If there is one mantra we repeatedly hear in the public square it is that change is coming.
Our political life in America is robust and we are beginning a new cycle of policy debates that will potentially have a big impact on us and how we live. The political parties will thrash it out — as to be expected. Political lobbyists used to tell me that politics is war without the guns.
What about the religious community? As much as America is about separation of church and state, we have a long tradition of religious advocacy in areas that relate to social justice. So count on hearing from many religious groups who will want to contribute to the political discourse.
Let’s remember that the religious community will take positions different than the typical partisan advocate, and that groups such as Christian evangelicals or fundamentalists and Jewish progressives and conservatives will lobby positions completely contrary to their fellow religionists. So what are some of the hot button issues we will see from the religious community in America?
Let’s begin with the immigration issue. There are two parts to the issue: illegal immigration and immigration from countries in the Middle East. There is also the question of sanctuary cities and houses of worship that protect illegal immigrants who are usually from Central and South America. Discussions of immigration from the Middle East will lead to discussions of our national security versus our moral and religious mandate to protect those who come from Syria and other nations which are primarily Muslim countries. America’s Muslim community will certainly be coping with the Trump administration, which seeks to limit immigration from lands afflicted with terrorism.
The Jewish community will be struggling with the United Nations and its obsessive bias against Israel. I cannot help but criticize the Obama administration for its silence against the recently passed Security Council resolution against Israel and what momentum that will lead to in terms of emboldening the U.N. toward more anti-Israel resolutions in the near future. Yet, there are Jewish advocacy groups who will probably support that resolution, a move that proves religions are equally divided among themselves on the issue of the West Bank territories.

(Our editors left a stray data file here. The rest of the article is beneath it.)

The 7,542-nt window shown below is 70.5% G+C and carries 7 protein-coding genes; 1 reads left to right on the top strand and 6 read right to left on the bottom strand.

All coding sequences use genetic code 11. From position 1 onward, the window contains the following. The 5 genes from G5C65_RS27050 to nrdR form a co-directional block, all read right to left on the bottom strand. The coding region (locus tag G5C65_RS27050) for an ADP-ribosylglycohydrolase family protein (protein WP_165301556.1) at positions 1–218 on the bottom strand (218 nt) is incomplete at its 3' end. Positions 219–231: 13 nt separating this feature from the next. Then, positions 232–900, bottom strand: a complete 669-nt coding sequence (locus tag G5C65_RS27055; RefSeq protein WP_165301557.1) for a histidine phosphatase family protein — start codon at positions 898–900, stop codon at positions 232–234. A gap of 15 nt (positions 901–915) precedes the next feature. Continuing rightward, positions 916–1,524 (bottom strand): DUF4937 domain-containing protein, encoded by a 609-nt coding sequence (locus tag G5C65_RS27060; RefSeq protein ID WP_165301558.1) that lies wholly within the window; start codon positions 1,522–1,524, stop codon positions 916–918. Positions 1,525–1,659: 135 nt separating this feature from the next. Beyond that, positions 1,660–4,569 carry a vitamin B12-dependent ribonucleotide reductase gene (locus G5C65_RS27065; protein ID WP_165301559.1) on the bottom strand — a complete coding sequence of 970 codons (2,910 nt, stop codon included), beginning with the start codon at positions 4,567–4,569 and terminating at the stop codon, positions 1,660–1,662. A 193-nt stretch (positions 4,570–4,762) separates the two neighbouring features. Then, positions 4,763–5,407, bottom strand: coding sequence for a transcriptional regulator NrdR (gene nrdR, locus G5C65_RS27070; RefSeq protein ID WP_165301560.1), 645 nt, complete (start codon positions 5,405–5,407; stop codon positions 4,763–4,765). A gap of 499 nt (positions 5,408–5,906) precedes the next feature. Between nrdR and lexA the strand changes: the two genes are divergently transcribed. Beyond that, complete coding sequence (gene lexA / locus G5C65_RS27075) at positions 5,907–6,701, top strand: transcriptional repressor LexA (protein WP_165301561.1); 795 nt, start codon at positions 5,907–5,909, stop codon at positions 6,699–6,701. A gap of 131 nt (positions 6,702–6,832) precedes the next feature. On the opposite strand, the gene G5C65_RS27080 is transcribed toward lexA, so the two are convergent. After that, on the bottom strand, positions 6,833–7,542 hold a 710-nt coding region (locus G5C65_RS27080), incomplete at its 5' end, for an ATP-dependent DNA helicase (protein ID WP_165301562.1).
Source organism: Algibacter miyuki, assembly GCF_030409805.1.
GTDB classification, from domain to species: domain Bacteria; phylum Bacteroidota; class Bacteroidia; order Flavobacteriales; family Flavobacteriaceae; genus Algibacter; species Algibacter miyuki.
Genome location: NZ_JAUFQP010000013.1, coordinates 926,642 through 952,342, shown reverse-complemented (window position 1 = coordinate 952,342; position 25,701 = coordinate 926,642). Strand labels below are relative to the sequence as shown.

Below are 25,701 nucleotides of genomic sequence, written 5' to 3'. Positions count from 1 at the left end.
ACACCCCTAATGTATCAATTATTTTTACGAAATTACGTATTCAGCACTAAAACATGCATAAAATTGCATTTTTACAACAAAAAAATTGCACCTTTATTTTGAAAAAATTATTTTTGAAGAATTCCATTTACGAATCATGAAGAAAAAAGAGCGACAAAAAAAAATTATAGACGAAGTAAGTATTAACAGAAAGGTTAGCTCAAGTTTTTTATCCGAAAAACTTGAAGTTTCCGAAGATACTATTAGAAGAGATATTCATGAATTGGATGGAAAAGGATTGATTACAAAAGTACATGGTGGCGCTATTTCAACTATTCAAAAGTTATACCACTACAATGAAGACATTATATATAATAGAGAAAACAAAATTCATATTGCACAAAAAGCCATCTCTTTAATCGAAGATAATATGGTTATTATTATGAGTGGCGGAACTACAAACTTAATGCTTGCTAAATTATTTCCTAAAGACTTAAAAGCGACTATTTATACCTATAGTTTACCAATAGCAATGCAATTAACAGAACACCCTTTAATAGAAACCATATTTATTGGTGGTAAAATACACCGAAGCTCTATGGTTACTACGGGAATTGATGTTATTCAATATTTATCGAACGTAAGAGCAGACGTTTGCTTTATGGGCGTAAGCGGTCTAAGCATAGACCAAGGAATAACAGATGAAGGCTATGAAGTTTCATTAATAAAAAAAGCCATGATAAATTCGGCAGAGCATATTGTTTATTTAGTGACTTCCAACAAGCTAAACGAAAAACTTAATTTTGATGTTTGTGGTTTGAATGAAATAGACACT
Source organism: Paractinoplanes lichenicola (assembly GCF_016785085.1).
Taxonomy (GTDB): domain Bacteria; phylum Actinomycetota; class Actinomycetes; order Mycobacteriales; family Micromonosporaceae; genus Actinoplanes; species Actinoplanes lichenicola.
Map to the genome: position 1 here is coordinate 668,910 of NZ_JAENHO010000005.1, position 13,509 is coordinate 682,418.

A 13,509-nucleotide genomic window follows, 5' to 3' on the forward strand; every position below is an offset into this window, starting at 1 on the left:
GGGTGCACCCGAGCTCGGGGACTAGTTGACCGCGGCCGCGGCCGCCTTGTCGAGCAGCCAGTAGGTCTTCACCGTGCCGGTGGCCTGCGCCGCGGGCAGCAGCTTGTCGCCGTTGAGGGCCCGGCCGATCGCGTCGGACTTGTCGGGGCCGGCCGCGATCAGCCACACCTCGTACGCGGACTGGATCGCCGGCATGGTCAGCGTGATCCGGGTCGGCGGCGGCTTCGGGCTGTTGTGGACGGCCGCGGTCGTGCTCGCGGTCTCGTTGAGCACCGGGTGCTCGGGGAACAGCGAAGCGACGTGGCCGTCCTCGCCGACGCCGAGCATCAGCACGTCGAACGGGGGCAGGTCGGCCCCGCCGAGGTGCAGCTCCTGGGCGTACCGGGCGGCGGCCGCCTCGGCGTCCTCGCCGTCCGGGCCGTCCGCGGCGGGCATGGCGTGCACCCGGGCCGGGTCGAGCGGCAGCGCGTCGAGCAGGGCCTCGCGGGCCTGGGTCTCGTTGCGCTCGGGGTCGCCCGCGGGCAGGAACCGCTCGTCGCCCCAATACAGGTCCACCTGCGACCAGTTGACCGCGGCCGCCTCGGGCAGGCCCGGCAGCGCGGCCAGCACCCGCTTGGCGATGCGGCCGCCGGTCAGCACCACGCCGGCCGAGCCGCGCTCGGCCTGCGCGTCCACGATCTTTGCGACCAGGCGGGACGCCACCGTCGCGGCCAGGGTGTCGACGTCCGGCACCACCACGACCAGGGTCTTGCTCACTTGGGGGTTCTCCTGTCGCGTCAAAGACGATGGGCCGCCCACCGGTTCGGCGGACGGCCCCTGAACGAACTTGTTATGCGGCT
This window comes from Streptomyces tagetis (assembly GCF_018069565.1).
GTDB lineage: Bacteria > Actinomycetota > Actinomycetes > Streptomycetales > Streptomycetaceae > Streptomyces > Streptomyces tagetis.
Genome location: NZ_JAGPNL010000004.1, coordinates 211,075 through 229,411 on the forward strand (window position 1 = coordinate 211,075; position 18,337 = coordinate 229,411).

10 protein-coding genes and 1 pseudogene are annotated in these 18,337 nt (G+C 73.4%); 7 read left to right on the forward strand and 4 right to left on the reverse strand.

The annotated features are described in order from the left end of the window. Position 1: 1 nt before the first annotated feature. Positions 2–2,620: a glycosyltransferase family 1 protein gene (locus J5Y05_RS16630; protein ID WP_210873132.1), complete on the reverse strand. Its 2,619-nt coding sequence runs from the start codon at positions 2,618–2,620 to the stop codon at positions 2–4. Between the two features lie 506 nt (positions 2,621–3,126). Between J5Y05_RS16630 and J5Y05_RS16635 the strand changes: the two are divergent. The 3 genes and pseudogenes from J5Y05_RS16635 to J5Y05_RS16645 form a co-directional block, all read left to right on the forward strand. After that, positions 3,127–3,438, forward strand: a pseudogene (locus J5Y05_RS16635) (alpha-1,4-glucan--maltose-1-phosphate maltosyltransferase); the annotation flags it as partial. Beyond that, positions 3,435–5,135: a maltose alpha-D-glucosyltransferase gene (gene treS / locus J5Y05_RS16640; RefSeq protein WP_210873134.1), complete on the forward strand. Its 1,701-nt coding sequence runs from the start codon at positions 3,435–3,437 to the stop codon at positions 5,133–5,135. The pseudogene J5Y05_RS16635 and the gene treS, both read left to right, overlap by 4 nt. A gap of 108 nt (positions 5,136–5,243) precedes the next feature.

We will see the faith community out in full force when President Elect Trump makes his first Supreme Court nominee. Rest assured all religious groups on all sides of the political spectrum will speak out for or against the that nominee.
One of the biggest issues for the faith community will be the anticipated changes to the Affordable Care Act and potential changes to Medicare and Social Security. Religious groups from completely different political perspectives might very well find themselves on the same side when it comes to the impact that policy changes will have on the poor. They will call to our attention to the question of what is America’s moral obligation to its citizens in providing universal health care and a safety net for working class Americans.
I hope the religious community will speak out publicly against the steady rise of the alt right movement. We have seen the ugliness of hatred already demonstrated against the Jewish community in places like Whitefish, Mont.,the home of one of the leaders of the alt-right movement. The swastikas being painted on Jewish institutions indicate an upsurge of bigotry. Jews are not the only group of minorities threatened by this group, which seeks to divide the nation. I foresee other religious groups getting involved in the fight against hatred.
When the new administration takes over, be prepared to hear from the religious community concerning the congressional hearings on the nominations of the forthcoming appointments to the cabinet. Such positions as Attorney General, Health and Human Services and Environmental Protections Agency may bring out strong positions from religious groups — pro and con — during their respective hearings.
These are just a few of the issues the faith community will have a vested interest in during the new year.
That community, which includes many denominations from all religions, will come to positions not just from the normal partisan platforms of the major political parties. Those positions will be developed on the basis of Scripture and the traditions which represent the various faiths.
My only hope is that the faith community can lead the way in advocating a respect for and civil conduct with each other and set a good example of vigorous debate without turning it into the same kind of political infighting that has turned so many off to politics.
America’s faith community has a special role to play in advocating civility and mutual respect, even for those whom we disagree with in policy debates.
Let’s not forget that the greatest threat to America will not be another nation. Rather, it will be from within. We must be proactive politically but at the same time hold on to the big picture that our morals and values as a nation cannot be torn because of internal dissension.
Compromise and moderation will in the end lead us toward keeping our blessed nation whole.